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The JastAdd extensible Java compiler.

License & Copyright

  • Copyright (c) 2005-2008, Torbjörn Ekman
  • Copyright (c) 2005-2016, ExtendJ Committers

All rights reserved.

ExtendJ is covered by the Modified BSD License. The full license text is distributed with this software. See the LICENSE file.

Tools Used

ExtendJ uses these libraries:

  • JastAdd2 R20130212, Copyright (c) 2005-2013, The JastAdd Team. JastAdd2 is covered by the Modified BSD License. See the file licenses/JastAdd2-BSD for the full license text.
  • Beaver 0.9.11, Copyright (c) 2003-2011 Alexander Demenchuk. Beaver is covered by the Modified BSD License. See the file licenses/Beaver-BSD for the full license text.
  • JFlex 1.4.3, Copyright (c) 1998-2009 Gerwin Klein. JFlex is covered by the GNU General Public License. See the file licenses/JFlex-GPL for the full license text.
  • JastAddParser, Copyright (c) 2005, The JastAdd Team. JastAddParser is covered by the Modified BSD License. See the file licenses/JastAddParser-BSD for the full license text.
  • RagDoll R20120208, Copyright (c) 2011-2012 Jesper Öqvist. RagDoll is covered by the GNU General Public License Version 2, with the Classpath Exception. See the file licenses/RagDoll-GPL for the full license text.

The only library used by ExtendJ at runtime is the Beaver runtime component beaver-rt.jar.


ExtendJ is built using Apache Ant or Gradle.

The Ant build has one Ant script for each module, with top-level Ant script that contains targets to build ExtendJ with support for various versions of Java. The default target will build ExtendJ for the highest supported Java version.

If you have Ant installed you can get a list of available build targets by entering the following in a terminal:

ant -p

To build the Java 8 version of ExtendJ with Ant, use the following command:

ant clean java8 jar

The Gradle build is organized into subprojects for each supported Java version.

To build the Java 8 version of ExtendJ with Gradle, use the following command:

gradle clean :java8:jar

Building with a custom JastAdd2 version

If you need to build ExtendJ with a custom build of JastAdd2, you can place a new jastadd2.jar file in the tools directory in ExtendJ and update build.gradle to add the following parts inside the subprojects block:

repositories {
  flatDir { dirs rootProject.file("tools") }

dependencies {
  jastadd2 name: "jastadd2"

An alternative method is to install a new version of JastAdd2 to your local Maven repository and point to the relevant local Maven version. For example, like this:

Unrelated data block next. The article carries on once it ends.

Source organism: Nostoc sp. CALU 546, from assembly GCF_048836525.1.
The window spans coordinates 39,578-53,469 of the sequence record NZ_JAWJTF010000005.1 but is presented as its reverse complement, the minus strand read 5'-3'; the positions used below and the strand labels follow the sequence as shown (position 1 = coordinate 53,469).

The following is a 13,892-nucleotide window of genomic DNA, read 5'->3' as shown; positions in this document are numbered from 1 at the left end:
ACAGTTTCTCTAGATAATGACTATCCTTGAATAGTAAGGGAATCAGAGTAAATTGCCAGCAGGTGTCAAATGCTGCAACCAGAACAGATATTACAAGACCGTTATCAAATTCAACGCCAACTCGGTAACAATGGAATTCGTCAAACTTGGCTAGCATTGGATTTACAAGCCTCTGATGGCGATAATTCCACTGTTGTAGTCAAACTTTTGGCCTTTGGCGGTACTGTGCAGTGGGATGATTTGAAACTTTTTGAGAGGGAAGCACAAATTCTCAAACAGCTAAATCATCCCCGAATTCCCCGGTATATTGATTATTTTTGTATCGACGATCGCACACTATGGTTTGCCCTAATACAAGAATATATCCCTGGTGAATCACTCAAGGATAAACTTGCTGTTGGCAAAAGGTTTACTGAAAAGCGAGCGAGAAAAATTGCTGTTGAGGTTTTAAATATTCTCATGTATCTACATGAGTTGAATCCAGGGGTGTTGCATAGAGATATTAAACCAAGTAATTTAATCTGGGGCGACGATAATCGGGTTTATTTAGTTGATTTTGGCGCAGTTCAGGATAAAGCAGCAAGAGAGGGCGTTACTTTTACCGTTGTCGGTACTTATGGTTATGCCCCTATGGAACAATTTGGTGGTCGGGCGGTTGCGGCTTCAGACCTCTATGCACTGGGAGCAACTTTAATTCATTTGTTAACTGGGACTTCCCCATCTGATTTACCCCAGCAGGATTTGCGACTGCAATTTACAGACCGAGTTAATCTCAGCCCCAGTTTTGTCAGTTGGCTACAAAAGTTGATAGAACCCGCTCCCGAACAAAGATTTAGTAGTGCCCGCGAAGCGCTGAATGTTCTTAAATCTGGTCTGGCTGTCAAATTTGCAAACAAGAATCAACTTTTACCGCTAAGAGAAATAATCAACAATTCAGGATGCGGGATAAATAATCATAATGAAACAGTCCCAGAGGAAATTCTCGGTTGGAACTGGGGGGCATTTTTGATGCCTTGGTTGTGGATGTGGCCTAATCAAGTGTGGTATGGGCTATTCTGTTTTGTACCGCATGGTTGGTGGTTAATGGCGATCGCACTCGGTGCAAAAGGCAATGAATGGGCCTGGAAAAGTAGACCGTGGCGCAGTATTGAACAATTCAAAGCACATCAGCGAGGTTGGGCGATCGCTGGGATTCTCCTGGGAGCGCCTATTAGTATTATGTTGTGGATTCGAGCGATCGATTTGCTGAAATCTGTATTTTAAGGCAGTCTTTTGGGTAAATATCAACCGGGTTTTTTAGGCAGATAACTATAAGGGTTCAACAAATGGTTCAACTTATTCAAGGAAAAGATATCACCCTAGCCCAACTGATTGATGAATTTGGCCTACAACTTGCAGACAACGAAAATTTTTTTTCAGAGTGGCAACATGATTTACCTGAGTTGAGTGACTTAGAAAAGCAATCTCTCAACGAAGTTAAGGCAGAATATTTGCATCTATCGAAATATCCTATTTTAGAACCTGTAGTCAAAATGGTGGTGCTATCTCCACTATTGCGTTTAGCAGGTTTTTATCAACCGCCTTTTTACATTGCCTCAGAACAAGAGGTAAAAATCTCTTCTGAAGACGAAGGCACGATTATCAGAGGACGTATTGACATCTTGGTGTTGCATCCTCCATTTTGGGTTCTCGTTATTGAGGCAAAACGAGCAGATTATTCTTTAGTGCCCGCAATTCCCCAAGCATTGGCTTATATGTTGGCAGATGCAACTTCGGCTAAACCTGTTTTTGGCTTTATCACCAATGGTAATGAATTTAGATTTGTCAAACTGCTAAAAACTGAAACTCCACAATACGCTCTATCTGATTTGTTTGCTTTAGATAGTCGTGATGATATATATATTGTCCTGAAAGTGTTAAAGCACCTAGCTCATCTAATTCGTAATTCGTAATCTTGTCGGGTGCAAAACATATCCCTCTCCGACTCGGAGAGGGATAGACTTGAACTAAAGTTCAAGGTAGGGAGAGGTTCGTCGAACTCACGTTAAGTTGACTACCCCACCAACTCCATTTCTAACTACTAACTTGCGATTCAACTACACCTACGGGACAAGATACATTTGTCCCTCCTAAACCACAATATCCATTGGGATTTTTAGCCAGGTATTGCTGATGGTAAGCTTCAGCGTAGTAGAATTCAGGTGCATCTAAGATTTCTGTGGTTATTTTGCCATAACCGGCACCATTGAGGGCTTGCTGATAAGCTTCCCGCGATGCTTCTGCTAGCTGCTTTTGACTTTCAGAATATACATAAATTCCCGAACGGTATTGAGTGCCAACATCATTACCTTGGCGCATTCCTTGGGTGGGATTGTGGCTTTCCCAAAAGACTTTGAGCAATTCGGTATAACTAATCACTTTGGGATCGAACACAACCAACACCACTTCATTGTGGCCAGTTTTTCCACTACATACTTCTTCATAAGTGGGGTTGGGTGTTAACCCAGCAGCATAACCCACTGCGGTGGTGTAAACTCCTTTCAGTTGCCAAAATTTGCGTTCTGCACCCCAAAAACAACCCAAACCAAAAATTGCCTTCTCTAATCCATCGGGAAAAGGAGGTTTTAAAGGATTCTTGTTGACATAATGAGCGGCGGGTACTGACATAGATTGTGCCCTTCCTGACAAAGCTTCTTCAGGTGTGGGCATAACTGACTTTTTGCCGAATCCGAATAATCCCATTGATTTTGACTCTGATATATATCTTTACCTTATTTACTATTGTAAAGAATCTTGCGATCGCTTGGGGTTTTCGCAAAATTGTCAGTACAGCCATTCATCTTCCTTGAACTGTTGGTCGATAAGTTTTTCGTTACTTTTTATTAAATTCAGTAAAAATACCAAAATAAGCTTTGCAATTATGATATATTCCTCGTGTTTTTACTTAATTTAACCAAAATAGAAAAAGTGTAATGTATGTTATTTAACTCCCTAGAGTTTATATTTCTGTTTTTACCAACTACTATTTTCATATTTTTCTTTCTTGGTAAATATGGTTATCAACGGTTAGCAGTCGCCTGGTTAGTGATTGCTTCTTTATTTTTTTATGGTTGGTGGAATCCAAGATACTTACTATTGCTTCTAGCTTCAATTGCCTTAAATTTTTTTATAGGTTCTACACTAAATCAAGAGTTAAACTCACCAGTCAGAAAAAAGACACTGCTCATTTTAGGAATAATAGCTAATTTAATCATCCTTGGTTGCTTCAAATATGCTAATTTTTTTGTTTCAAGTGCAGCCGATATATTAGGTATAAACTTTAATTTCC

repositories {

dependencies {
  jastadd2 "org.jastadd:jastadd:2.3.5"


Command-line synopsis for running a compiled version of ExtendJ:

java JavaCompiler <options> <source files>
  -verbose                  Output messages about what the compiler is doing
  -classpath <path>         Specify where to find user class files
  -sourcepath <path>        Specify where to find input source files
  -bootclasspath <path>     Override location of bootstrap class files
  -extdirs <dirs>           Override location of installed extensions
  -d <directory>            Specify where to place generated class files
  -nowarn                   Disable warning messages
  -help                     Print a synopsis of standard options
  -version                  Print version information


ExtendJ is intended to be an extensible compiler. By using JastAdd to build ExtendJ, you can modify nearly anything through an extension. Since nearly every core part of the compiler is extendable, extensions become fragile: nearly any change to the core compiler can affect extensions.

ExtendJ is also constantly evolving. We frequently redesign parts of the compiler to fix bugs and improve maintainability. Any bug fix in ExtendJ has the potential to affect extensions.

If you want to develop an extension for ExtendJ, we recommend that you stick to using a single commit of ExtendJ to build your extension. Only update to a new version of ExtendJ if you have a good test suite that can ensure that the extension keeps working.

See the extension migration guide for more information about migrating an extension from an older version of ExtendJ to the latest development version.


For new ExtendJ developers, we recommend that you look at the ExtendJ website (, in particular the Getting Started Guide.

Some useful scripts for ExtendJ development can be found at the JJScripts repository.

Coding Style

If you want to submit a patch to ExtendJ, please follow our code style guide.


In the case that ExtendJ generates faulty bytecode there are a number of different tools that can be used to diagnose the problem.

javap can be used to disassemble compiled bytecode:

$ javap -verbose -c Test.class

ASM by OW2 Consortium can be used for advanced instrumentation and analysis of bytecode. There is also a useful plugin for eclipse called "Bytecode Outline" from OW2.


This is a mirror of the main Bitbucket repository. Issue tracking is done on Bitbucket







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